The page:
Tag Archives: devotional

‘Liturgy of the Ordinary: Sacred Practices in Everyday Life’ by Tish Harrison Warren

Everyone wants a revolution. No one wants to do the dishes”

I’ve always been a lover of the quotidian in life, the humble daily routines and regular chores–they are comforting even if they drive me crazy sometimes–with their “daily-ness.” But if we pay attention, we might see that a whole bunch of ordinary can suddenly result in extraordinary, and a whole bunch of seemingly everyday sorts of days can add up to a remarkable life!

“When suffering is sharp and profound, I expect and believe that God will meet me in its midst. But in the struggles of my average day I somehow feel I have a right to be annoyed.”

Jesus always used everyday examples and objects to teach about spiritual things, and that is what this book does, with chapter headings on things like making the bed, brushing teeth, eating leftovers, and losing keys. I loved how the author turns our eyes to the fact that everyday life can be seen as sacred practice.

This practical theology is perfect for people raising young children who simply don’t have the energy or time to carve out a ‘quiet time.’ Everyday chores and routines can be moments to reflect and remind. It is absolutely vital for everyone, but especially for parents with small children, to see all tasks as worship to God–a God who sees them, and loves them all the time.

Author Feature: Sally Lloyd-Jones

Sally Lloyd-JonesSally Lloyd-Jones, together with illustrator Jago, have produced two amazing devotional and Bible story books for children. Her writing is fresh and creative with a simple, conversational style. I wish I had these books for my children when they were little. Have a look at her website, it’s worth a visit. Although they have both done more books,  these featured here are my favourites. The first one is a story bible, the second a devotional for children.

JagoJago is an amazing award winning illustrator who captures the message and the imagination of the reader so totally. The creativity and sense of humour in Lloyd-Jones’ writing is mirrored in Jago’s illustrations so beautifully. The artwork is unique, creative and just plain fun! Jago’s website is equally delightful. I’ve set the page for both websites to their “About” sections so you can read about them, they both have a very entertaining introduction of themselves.

Sally Lloyd-Jones Website

Jago Website

The Jesus Storybook Biblestarstarstarstarstar‘The Jesus Storybook Bible’ invites children to discover for themselves that Jesus is at the centre of God’s great story of salvation and the centre of their own story as well. The stories are fresh and feel new when reading them and the perspective is right, presenting a vocabulary of faith that underscores what the sub-title already suggests: “Every story whispers his name. ” The central message of the books is “God’s Never Stopping, Never Giving Up, Unbreaking, Always and Forever Love.” Jago’s illustrations capture the very essence of the stories and underscore the messages within.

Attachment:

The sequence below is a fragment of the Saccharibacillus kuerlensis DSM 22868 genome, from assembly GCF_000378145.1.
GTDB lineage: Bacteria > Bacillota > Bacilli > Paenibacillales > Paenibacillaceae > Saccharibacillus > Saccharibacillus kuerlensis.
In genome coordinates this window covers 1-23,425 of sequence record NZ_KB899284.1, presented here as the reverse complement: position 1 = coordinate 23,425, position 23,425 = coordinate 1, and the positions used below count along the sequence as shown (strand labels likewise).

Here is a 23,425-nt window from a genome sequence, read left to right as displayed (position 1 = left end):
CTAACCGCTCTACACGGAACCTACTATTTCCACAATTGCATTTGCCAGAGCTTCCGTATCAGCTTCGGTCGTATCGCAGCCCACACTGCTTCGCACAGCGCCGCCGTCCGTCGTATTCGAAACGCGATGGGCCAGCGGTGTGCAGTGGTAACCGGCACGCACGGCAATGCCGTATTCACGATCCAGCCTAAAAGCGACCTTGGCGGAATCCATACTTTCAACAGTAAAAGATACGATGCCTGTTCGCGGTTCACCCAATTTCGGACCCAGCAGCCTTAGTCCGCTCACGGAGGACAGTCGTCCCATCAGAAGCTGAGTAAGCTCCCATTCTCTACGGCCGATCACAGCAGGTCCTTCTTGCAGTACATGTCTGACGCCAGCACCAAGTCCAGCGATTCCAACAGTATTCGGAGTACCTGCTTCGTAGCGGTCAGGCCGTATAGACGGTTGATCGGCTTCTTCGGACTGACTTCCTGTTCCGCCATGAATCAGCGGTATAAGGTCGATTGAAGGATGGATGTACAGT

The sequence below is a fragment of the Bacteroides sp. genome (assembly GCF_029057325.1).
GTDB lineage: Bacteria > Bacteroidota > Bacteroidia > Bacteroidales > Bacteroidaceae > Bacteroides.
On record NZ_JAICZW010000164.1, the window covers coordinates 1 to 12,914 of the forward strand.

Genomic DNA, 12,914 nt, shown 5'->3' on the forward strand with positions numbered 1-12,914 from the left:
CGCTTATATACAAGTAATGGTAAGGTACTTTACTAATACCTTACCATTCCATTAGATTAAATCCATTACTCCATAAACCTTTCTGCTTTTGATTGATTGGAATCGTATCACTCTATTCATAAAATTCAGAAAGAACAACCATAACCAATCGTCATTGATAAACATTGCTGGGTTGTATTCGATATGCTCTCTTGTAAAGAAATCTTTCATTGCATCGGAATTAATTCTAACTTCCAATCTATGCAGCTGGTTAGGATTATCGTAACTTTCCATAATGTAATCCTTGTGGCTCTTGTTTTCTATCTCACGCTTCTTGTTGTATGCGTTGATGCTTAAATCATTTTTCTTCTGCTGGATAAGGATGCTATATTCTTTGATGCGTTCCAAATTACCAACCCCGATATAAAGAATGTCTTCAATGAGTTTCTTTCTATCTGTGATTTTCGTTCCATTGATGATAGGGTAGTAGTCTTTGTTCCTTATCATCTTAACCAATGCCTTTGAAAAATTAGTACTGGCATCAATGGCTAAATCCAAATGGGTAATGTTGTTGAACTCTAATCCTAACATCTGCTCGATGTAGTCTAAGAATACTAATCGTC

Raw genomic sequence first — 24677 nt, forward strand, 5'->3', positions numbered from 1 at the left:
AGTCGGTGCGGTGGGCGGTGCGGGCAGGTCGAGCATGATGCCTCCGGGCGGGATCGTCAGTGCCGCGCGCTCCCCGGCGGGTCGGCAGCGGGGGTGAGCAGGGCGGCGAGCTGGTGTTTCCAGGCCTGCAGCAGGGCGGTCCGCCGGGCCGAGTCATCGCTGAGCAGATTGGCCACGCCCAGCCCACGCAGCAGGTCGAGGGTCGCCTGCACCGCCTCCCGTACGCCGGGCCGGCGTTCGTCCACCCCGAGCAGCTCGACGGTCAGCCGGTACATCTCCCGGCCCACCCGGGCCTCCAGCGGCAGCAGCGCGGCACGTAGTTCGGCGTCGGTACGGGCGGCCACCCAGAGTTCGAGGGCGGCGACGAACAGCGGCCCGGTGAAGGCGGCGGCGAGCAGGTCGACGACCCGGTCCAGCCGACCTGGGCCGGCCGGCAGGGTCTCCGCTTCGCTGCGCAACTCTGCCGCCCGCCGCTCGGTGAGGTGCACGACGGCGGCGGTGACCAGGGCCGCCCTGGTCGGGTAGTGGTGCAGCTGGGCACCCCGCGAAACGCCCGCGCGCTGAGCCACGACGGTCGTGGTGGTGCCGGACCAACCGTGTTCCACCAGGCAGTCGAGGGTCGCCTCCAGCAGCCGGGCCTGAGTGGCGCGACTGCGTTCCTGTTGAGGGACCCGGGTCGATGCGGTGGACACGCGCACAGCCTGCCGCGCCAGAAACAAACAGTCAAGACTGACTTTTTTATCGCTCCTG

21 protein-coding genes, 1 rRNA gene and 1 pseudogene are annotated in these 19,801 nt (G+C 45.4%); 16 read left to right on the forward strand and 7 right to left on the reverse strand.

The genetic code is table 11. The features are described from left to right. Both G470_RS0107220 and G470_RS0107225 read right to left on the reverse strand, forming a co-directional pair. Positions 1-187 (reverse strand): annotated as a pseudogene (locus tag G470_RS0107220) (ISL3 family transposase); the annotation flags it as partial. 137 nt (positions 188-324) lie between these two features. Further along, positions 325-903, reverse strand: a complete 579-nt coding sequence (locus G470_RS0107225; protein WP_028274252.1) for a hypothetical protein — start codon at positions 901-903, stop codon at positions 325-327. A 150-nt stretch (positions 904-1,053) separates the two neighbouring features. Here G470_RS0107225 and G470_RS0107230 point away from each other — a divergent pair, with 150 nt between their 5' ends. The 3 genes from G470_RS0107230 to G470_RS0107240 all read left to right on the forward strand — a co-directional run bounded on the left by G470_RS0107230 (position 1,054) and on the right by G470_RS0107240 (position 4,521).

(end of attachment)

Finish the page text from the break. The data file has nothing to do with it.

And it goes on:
Thoughts to Make Your Heart Singstarstarstarstarstar‘Thoughts to Make Your Heart Sing’ is a perfect companion to the story Bible. with the same message and similar style, Lloyd-Jones’ goal in creating this first devotional for children, was to offer an opportunity for an experiential side of the relationship with God to go along with the informational side. It’s an innovative collection of 101 simple, yet profound reflections and thoughts on faith. Insights are drawn from creation, history, science, and the writings of great thinkers, preachers, and writers. It is perfect for family or bedtime devotions. It is accessible yet theologically rich, revealing Biblical truth in word and image. It brings a hopeful message that will make the heart sing. Again, Jago’s illustrations enhance and enrich the experience.

‘When the Game is Over, it all Goes Back in the Box’ by John Ortberg

John Ortberg’s books have great titles: ‘If You Want to Walk on Water, You’ve Got to Get Out of the Boat‘, ‘God is Closer than You Think‘, and ‘Everybody’s Normal Till You get to Know Them‘ are some good examples. Ortberg’s teaching is in spiritual growth and formation. His devotionals are mostly anecdotal which is a powerful teaching tool. It would not be very instructive to ask someone else, “what are the main points in this book?” Because the point comes in the story, and story is most powerful and memorable.

Using the game of Monopoly as example, (he used to get whipped at the game by his grandmother, wouldn’t you love to meet her?) Ortberg reminds us that stuff is temporary and that which is eternal will last. When the game is over, it all goes back in the box.